And the University of California now hands out six-figure pensions to more than 5,400 retirees, including $357,000 a year to Mark Yudof, the former UC president.

Who makes more—public or private workers?

The average wage of a state employee is $67,601, a city worker makes $65,069 and a county worker makes $64,779. That’s compared to $56,840 for the average worker in California.

The controller’s office makes public pay available online so you can check what your city manager or sanitation worker is taking home each year. The website provides information on employee pay and benefits for roughly 2 million positions at more than 5,000 government entities.

The state has also looked at peer-to-peer wages.

The California Department of Human Resources, which is responsible for negotiating state salaries and benefits, found in 2014 that the state pays its workers above market rates in 30 out of 47 occupations, including cooks, psychiatrists, dental assistants, graphic designers and office clerks.

State compensation was below market in 17 occupations such as computer systems analysts, software developers, lawyers and legal secretaries. State police officers were paid less when compared to local police.

When adding in health and retirement benefits, federal data from the Bureau of Labor Statistics suggest government employers across the country pay better overall.

What do the courts say?

There have been two major court fights on public pensions in recent years. One deals with how pensions are prioritized during a municipal bankruptcy. The other, how much flexibility state and local governments have to cut future benefits of current workers.

The first ruling happened during Stockton’s bankruptcy.

On Oct. 1, 2014, a federal judge made a verbal ruling against public pension systems by finding that payments for worker retirements can be cut when a city declares bankruptcy. U.S. Bankruptcy Judge Christopher Klein determined that bankruptcy law supersedesCalifornia pension laws protecting retirement checks.

The ruling, however, was never acted on because Stockton limited the bulk of its cuts to bondholders and saved money by endinglifetime health care benefits for its retirees. The city also raised taxes and reduced services, leaving pensions untouched.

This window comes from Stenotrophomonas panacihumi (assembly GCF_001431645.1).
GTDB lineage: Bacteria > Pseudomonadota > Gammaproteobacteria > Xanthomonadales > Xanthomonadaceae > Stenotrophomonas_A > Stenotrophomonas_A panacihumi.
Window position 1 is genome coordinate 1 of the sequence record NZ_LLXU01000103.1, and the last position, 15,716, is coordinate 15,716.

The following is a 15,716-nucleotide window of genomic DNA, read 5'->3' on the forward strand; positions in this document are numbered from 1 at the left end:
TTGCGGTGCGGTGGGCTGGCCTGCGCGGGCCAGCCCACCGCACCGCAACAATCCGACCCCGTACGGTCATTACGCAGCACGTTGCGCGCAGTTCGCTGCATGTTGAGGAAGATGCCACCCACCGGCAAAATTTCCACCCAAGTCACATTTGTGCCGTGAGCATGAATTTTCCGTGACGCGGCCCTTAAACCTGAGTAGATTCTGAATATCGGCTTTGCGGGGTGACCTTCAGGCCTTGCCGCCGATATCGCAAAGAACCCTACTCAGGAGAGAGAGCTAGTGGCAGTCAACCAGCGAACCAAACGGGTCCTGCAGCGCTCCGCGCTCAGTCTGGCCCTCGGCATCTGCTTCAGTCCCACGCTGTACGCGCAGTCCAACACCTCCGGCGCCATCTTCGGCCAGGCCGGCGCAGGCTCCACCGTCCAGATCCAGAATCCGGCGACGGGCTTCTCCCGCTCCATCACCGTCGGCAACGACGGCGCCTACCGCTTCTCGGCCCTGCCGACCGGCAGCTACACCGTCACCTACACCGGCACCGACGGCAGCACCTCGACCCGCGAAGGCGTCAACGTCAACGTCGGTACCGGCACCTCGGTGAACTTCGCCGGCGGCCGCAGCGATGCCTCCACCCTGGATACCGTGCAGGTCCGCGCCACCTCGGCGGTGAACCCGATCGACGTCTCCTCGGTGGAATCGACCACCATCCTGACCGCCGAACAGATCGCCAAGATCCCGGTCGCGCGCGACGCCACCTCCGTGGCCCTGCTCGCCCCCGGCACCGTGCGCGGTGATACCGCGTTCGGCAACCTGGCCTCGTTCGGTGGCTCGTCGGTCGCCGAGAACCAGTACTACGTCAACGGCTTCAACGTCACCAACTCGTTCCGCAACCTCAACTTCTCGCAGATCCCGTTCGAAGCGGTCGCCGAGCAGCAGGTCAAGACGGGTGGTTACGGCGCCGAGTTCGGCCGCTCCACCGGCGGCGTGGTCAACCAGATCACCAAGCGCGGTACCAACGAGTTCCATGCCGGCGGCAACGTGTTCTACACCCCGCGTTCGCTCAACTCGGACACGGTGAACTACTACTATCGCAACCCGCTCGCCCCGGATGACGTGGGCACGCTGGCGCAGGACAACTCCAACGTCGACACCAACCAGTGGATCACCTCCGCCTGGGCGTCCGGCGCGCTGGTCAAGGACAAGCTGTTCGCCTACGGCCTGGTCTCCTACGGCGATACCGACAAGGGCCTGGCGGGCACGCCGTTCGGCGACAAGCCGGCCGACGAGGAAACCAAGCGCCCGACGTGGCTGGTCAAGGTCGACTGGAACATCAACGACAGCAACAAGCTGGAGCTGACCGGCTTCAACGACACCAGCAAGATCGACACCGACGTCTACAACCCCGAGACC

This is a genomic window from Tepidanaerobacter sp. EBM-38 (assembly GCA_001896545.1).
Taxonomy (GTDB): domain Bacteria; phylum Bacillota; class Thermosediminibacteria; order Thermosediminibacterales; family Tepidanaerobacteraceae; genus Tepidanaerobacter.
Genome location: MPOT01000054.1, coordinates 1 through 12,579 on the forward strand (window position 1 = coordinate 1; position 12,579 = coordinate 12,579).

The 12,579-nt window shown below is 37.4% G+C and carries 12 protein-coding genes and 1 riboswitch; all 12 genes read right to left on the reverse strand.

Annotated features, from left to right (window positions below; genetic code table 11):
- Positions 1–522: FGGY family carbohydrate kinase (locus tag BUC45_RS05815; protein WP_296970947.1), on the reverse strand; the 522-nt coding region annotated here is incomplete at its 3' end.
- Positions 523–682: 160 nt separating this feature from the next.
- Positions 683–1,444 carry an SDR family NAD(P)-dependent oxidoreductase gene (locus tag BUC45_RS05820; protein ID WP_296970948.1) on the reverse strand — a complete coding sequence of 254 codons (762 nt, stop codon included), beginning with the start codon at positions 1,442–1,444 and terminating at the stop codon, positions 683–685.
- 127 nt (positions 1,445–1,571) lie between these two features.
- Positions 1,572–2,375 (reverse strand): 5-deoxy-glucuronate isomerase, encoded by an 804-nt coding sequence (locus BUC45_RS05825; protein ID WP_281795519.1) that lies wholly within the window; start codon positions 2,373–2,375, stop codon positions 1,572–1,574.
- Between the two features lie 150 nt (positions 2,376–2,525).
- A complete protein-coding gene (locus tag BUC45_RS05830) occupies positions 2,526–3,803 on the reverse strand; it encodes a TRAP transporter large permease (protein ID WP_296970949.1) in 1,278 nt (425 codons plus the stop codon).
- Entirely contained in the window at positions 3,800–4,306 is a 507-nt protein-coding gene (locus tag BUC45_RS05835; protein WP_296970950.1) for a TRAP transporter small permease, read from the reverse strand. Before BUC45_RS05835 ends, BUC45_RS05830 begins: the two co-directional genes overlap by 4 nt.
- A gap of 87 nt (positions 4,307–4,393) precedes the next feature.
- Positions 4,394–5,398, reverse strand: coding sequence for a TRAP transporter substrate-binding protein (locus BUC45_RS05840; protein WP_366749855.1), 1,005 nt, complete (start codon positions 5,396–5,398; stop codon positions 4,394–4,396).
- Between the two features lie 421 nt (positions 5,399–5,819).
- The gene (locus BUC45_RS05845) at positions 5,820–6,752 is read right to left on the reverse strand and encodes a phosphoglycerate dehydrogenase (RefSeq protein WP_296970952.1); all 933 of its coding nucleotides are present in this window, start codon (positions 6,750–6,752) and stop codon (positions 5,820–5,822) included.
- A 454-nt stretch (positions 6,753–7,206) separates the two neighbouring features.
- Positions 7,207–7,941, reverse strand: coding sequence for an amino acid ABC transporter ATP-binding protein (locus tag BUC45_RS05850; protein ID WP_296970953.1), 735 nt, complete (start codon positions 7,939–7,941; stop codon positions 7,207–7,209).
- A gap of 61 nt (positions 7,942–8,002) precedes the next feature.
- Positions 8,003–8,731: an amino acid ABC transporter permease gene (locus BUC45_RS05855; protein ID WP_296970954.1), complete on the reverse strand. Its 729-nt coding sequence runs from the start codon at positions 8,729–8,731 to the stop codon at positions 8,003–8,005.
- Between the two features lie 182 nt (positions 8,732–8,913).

The second fight is still playing out.

In a 2016 ruling upholding a lower court’s decision, state appeals court Justice James A. Richman broke from decades of court decisions in finding the Legislature can alter pension formulas for current employees and reduce their anticipated retirement benefits.

A group of Marin County employees had argued that Brown’s 2012 pension changes infringed on their employer’s contractual obligation to provide retirement benefits at the level that was promised on their first day of work. That premise, known as the “California rule,” has left state and local governments with little room to modify retirement benefits except for new hires. It’s also the reason why recent benefit changes have done little to reduce public pension liabilities.

The Marin County case is one of several pension fights that could be considered by the California Supreme Court. In January, another appeals court came to a different conclusion about the “California rule” by deciding in favor of union employees in Alameda, Contra Costa and Merced counties. While the justices agreed there are limits to the California rule, they said benefit adjustments require “compelling evidence” showing that the changes are necessary to the success of the pension system.*

The high court has agreed to take up the issue of the California rule, which could have huge financial implications for California cities, counties, school districts and the state.

In an unusual move, Brown is defending his pension changes rather than the attorney general. His opening brief in another case brought by a firefighters’ union argues that the Legislature retains the right to modify benefits for current employees on prospective work.